Frank Turner & The Sleeping Souls: The Academy, Manchester – Live Review
FRANK TURNER & THE SLEEPING SOULS
THE ACADEMY, MANCHESTER
13 April 2018
On the eve of the release of his optimistically titled Be More Kind album, Frank Turner and his band of gig fit Sleeping Souls open the UK tour to a sold out and typically rabid Manchester crowd.
He might be asking “are you afraid of the darkness?” on his website, plausible enough if you’re still having dreams of pioneers, pirate ships and Bob Dylan, yet Frank Turner seems, on record at least, to be a much more contented soul these days.
However, onstage, Turner and his band provide charged and on fire as standard. The first UK show on the tour – the tag is ‘always on tour’- and it appears to be the same as it ever was. The two thousand and something-th show on what was a phrase popularised by Dylan fans, the never ending tour and Frank’s still playing the troubadour who switches from full on (but not quite Mongol Horde hardcore full on) electric punk and roll, to acoustic guitar wielding folk singer. Decked out in his usual uniform of white shirt and skinny black tie, a sweat is worked up in the first ten minutes of adrenaline fuelled release. It’s a case of eyes in the back of the head awareness if you’re sharing a stage with Frank to avoid a collision with the livewire Souls.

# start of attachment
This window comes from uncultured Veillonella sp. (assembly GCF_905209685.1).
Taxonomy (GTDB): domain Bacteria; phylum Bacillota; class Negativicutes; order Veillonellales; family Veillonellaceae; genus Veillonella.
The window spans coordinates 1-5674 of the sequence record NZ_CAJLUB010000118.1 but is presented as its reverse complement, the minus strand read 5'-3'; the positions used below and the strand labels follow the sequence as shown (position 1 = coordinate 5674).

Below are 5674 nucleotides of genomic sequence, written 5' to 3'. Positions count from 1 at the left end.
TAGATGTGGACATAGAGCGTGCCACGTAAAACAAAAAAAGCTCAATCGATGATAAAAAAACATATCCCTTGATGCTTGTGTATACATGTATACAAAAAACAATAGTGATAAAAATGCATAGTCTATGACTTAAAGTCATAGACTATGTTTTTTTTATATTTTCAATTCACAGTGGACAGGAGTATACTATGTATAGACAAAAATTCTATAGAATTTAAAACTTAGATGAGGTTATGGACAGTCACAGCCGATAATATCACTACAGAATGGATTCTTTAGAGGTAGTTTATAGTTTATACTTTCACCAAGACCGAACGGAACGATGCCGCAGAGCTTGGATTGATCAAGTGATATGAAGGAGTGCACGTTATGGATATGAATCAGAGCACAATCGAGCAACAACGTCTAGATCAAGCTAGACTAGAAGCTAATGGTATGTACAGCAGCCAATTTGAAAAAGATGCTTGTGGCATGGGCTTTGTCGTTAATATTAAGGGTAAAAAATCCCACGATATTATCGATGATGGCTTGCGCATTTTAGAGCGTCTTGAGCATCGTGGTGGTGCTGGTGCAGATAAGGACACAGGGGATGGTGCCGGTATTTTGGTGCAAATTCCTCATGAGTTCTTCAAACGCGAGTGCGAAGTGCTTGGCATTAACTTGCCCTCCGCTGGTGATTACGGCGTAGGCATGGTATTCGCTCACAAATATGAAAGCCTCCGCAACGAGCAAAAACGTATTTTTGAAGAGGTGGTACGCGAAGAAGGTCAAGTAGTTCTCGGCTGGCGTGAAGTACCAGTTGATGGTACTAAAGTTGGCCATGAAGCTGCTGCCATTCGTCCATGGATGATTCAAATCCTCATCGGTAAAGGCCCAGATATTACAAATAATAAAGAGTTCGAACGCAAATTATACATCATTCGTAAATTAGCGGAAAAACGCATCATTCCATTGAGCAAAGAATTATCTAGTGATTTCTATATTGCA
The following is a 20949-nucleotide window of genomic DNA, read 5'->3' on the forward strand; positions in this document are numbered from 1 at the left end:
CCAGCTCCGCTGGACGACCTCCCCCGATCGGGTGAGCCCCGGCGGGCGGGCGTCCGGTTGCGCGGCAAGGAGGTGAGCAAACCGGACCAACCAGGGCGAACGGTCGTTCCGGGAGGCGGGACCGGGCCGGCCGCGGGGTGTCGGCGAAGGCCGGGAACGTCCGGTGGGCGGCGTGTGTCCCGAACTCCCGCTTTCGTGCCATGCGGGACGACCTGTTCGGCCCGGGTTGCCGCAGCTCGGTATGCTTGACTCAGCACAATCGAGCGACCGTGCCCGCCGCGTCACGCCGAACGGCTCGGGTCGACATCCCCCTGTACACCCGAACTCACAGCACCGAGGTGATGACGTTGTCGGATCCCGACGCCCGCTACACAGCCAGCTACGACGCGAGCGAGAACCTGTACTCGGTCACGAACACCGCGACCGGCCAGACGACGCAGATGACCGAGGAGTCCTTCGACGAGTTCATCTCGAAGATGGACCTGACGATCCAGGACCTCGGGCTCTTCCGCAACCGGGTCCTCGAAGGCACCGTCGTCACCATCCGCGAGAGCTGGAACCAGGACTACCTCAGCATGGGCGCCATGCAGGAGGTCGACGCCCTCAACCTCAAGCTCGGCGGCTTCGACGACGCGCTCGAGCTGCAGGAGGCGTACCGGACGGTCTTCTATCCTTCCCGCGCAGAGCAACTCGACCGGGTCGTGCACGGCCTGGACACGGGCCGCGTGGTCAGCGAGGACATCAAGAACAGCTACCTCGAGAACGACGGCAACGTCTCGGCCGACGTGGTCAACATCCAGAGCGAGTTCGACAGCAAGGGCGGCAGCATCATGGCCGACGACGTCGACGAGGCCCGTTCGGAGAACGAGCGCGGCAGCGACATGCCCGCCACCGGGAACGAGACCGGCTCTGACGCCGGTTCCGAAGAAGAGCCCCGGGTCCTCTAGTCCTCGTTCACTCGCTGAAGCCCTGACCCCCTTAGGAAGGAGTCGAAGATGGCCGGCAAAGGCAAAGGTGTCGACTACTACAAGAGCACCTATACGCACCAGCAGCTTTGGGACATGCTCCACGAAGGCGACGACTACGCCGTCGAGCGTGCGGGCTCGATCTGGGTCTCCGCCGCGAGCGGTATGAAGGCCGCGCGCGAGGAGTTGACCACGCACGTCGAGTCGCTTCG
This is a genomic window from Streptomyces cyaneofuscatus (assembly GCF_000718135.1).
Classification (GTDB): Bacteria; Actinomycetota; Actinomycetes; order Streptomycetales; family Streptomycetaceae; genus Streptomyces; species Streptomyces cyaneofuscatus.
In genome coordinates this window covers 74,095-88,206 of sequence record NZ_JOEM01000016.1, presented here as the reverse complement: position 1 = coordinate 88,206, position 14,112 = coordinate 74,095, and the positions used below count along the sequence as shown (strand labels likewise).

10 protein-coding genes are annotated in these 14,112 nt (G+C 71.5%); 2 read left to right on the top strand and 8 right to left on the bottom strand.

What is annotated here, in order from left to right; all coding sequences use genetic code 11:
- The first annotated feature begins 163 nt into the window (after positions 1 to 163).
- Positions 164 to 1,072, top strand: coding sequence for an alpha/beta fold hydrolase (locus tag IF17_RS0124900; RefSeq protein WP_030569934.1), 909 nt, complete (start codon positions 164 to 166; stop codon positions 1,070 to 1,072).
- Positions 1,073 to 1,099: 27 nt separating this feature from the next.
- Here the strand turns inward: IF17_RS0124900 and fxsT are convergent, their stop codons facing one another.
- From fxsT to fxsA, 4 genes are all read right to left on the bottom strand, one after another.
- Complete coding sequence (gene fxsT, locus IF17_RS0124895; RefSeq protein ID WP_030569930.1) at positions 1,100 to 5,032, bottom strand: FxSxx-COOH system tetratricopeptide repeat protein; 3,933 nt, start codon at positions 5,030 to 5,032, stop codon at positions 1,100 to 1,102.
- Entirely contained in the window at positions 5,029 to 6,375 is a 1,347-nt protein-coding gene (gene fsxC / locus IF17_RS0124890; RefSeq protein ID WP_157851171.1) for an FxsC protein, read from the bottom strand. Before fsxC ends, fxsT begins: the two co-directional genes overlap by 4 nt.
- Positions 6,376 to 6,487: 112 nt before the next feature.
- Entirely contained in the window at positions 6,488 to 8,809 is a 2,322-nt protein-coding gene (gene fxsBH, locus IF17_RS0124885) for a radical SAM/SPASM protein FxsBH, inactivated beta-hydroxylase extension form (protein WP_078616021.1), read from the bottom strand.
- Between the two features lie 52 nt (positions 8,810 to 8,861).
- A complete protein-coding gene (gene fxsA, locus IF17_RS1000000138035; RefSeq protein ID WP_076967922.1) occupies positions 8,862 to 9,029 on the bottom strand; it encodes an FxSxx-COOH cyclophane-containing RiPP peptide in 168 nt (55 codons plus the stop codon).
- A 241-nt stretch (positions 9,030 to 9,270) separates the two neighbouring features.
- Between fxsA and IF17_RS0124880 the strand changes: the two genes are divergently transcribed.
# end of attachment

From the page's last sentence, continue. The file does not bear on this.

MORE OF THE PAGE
Playing a set with a handful of new songs from the as yet unreleased album was always going to be a tester. Setting the ball rolling by riding the tide of euphoria that greeted his return with two reasonably familiar new ones in at the start was a crafty move.
The low key electro funk of Blackout (you can even get a guitar tutorial on YouTube) and the 1933 single took ‘new song’ precedency before the more familiar and crowd pleasing Get Better and Recovery, the latter having him declaring that somewhere along the line he may have pissed off God
An FT gig feels like a coming together for those redemption and cleansing of the soul – a feeling of liberation for having bellowed away with unselfconscious abandon and spent an excess of energy while taking a leaf out of the Pete Townsend/punk songbook, the old “hope I die before I get old” refrain, albeit with an acoustic guitar for Live Fast Die Young before going all topical with some sharp observation on Make America Great Again. The mid paced but intense burn of There She Is is another of the new batch peppering the set of the familiar goods along with a couple of nods to the Songbook album in the revamped versions of Glorious You and Polaroid Picture.
And yes there are those moments which rank as anthems – Reasons Not To Be An Idiot, Photosynthesis and I Still Believe – al belted back at him at full volume. Conducting the masses from a couple of platforms at the lip of the stage, it’s a bizarre competition between performer and crowd to see who can be loudest and the sweatiest. Living fast yeah, but fingers crossed, not dying young.
The Frank Turner website is here